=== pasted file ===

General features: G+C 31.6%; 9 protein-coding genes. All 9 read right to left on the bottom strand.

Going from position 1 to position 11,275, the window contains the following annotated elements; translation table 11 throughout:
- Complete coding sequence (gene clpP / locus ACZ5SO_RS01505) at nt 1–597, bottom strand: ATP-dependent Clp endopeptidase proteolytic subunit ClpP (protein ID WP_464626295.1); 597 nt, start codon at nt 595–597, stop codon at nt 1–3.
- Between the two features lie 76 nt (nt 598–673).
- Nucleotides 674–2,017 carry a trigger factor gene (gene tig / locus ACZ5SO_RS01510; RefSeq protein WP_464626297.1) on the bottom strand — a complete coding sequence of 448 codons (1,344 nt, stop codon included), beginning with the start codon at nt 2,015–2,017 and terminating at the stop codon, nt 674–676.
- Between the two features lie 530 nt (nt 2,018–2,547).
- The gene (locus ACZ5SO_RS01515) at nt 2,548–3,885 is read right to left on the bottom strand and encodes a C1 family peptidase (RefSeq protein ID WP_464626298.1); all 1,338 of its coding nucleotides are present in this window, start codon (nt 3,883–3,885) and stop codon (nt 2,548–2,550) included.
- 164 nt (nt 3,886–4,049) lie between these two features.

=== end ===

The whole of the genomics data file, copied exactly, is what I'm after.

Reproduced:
General features: G+C 31.6%; 9 protein-coding genes. All 9 read right to left on the bottom strand.

Going from position 1 to position 11,275, the window contains the following annotated elements; translation table 11 throughout:
- Complete coding sequence (gene clpP / locus ACZ5SO_RS01505) at nt 1–597, bottom strand: ATP-dependent Clp endopeptidase proteolytic subunit ClpP (protein ID WP_464626295.1); 597 nt, start codon at nt 595–597, stop codon at nt 1–3.
- Between the two features lie 76 nt (nt 598–673).
- Nucleotides 674–2,017 carry a trigger factor gene (gene tig / locus ACZ5SO_RS01510; RefSeq protein WP_464626297.1) on the bottom strand — a complete coding sequence of 448 codons (1,344 nt, stop codon included), beginning with the start codon at nt 2,015–2,017 and terminating at the stop codon, nt 674–676.
- Between the two features lie 530 nt (nt 2,018–2,547).
- The gene (locus ACZ5SO_RS01515) at nt 2,548–3,885 is read right to left on the bottom strand and encodes a C1 family peptidase (RefSeq protein ID WP_464626298.1); all 1,338 of its coding nucleotides are present in this window, start codon (nt 3,883–3,885) and stop codon (nt 2,548–2,550) included.
- 164 nt (nt 3,886–4,049) lie between these two features.